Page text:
User Interface Design for New DPTS

ThunderScan Screenshot

Protocol Documents

It was decided that we needed a process to have everybody (prod dev, mktg, sales, management) sign off on going forward with new product. I was asked to create a template (remember I was the official scribe) for a Protocol Document. Using Pakemaker 3.0, created the official document with signature spaces, on the title page.

I also was illustrating most of them with at least a concept of how the product might look. These were created using Adobe Illustrator. Much of 1988 was spent creating Protocol Documents for all of EPD, a good number of them were my product ideas. Below are a few of my own proposals.

Digital Storage Device

Digital Storage Device

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Realizing from my experience that digital storage was far superior to analog, I'd been pushing for a digital storage solution for much of the past year. This protocol document was for an optical disk storage unit with expansion for othr types of storage devices (floppy, hard and Flash drives. It was basicaly FrameServer without an operating system. This one went nowhere, still too much like a computer.

Common EPD Electronics Platform

Common Electronic Proposal
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One idea that seemed to make sense to me was the development of a single basic motherboard for all our products. Working with the lead engineers on each of the current projects we managed to agree that we standardize on one CPU/development system, so that common code could be developed and placed in a library for use in all products. I'd proposed the Macintosh II's NUBUS platform which I felt was a robust choice. Especially since the growth of the new desktop publishing, video editing, & presentation markets were primarily Macintosh based. I still envisioned a dedicated workstation for image editing, like FrameServer. However, intitally this proposal was written for Gen II Still Video devices, but would position us for a digital path forward.

SV630 Interface/Software for SV6500 Printer

SV630 IF & Software
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This was an idea I had when I heard of the SV63 Developer's Kit for PC's, which consisted of a printer utility and the API's for controlling the printer so a developer could write software it. However, I was proposing that we develop a Mac application of our own with the capability to capture images in the printer's framestore and upload them to the Mac for image editing and the printing.

35mm Laser Thermal Printer

35mm Laser Thermal Printer
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Transbit Scanner/Transmitter

TransbitScanner
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Just a few of the many more that were written for others.

The folder of Pagemaker documents created for Protocol documents has about fifty that were created during this year. As I recover the documents that I don't have paper copies of, I will post some more here.

Gen II Medium Format Printer

Gen II Medium Format Printer
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Large Format Thermal Printer (XL7700)

LFP Protocol Document
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Gen II Video Transceiver

Gen II Video Transceiver
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CCD1000 Video Camera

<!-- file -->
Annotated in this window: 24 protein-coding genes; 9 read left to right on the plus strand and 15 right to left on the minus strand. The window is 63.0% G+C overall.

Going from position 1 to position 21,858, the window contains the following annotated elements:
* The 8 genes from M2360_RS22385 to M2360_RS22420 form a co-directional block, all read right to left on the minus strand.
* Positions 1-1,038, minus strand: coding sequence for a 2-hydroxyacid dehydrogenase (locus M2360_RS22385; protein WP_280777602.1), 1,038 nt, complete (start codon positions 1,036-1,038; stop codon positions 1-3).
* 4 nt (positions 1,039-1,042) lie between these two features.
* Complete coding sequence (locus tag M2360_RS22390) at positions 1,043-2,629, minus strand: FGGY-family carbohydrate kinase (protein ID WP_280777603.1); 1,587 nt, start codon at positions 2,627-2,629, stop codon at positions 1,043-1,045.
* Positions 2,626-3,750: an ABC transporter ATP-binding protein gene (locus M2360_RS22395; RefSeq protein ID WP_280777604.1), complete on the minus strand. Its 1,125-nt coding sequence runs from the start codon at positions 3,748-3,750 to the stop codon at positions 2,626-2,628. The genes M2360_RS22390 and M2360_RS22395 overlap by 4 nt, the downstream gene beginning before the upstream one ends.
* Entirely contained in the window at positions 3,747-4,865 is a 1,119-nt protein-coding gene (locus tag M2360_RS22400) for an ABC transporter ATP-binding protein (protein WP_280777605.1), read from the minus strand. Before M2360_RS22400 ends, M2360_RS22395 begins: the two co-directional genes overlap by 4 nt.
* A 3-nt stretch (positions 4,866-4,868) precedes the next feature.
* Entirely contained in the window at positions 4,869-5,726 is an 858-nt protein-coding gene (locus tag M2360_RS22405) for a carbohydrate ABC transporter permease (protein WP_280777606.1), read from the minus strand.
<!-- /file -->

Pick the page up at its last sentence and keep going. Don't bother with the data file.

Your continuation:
CCD1000 Video Camera
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European NTSC 7550 Multidisk Recorder

European NTSC 7550 Multidisk Recorder
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And Then There were Requirements Documents

After the protocols were reviewed and signatures obtained from all involved, management, marketing, sales, and the bean counters, the idea advanced to the next phase, the requirements document. This document would be used to guide development of the actual product. These also went through the review process involving more input from development and manufacturing.

ThunderScan Screenshot

Every proposal that got this far, actually still had a slim chance of becoming product. Things, (technical issues, new OEM products, internal competition) would come up leading to the demise of the project. The project above never made it past the point but let to the Kodak Rapid Scanner.

Hypercard Stack Powering the SV7500

In order to demonstrate the value of drivers for our products, I wrote this Hypercard program and my office mate Craig wrote the XCMD/XFCN's (small driver interfaces to communicate via the serial port from Hypercard). It took about a month of work to perfect the timing and operation. Basically, it is a presentation/database builder that allows you to link photos on Still Video Floppies in your SV7500 tray.

The Tray screen allowed you to directly click on a graphic representation of the currently available SVF's in SV7500's tray and then advance to the desired image number on the disk. There were buttons to link a photo to a a "page" in Hypercards database. Whenever you accessed that page it would also access the proper image on the SV7500. As long as you didn't move the floppies around in the tray. There was no identifying number that could be read by the SV7500. I proposed putting bar codes on the floppies during manufacture, so they could be read by a barcode reader in the SV7500 as they were accessed so mixing the floppies would not cause problems.

I was asked to demonstrate it at the upcoming MacWorld convention in January.

More System Diagrams

EPD Imaging SystemEPD Imaging System

Thermal Process Illustraton

Thermal Process Illustration
1984 1985 1986 1987 1988 1989 1990 1991 1992 1993
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This page last updated Thursday, June 18, 2015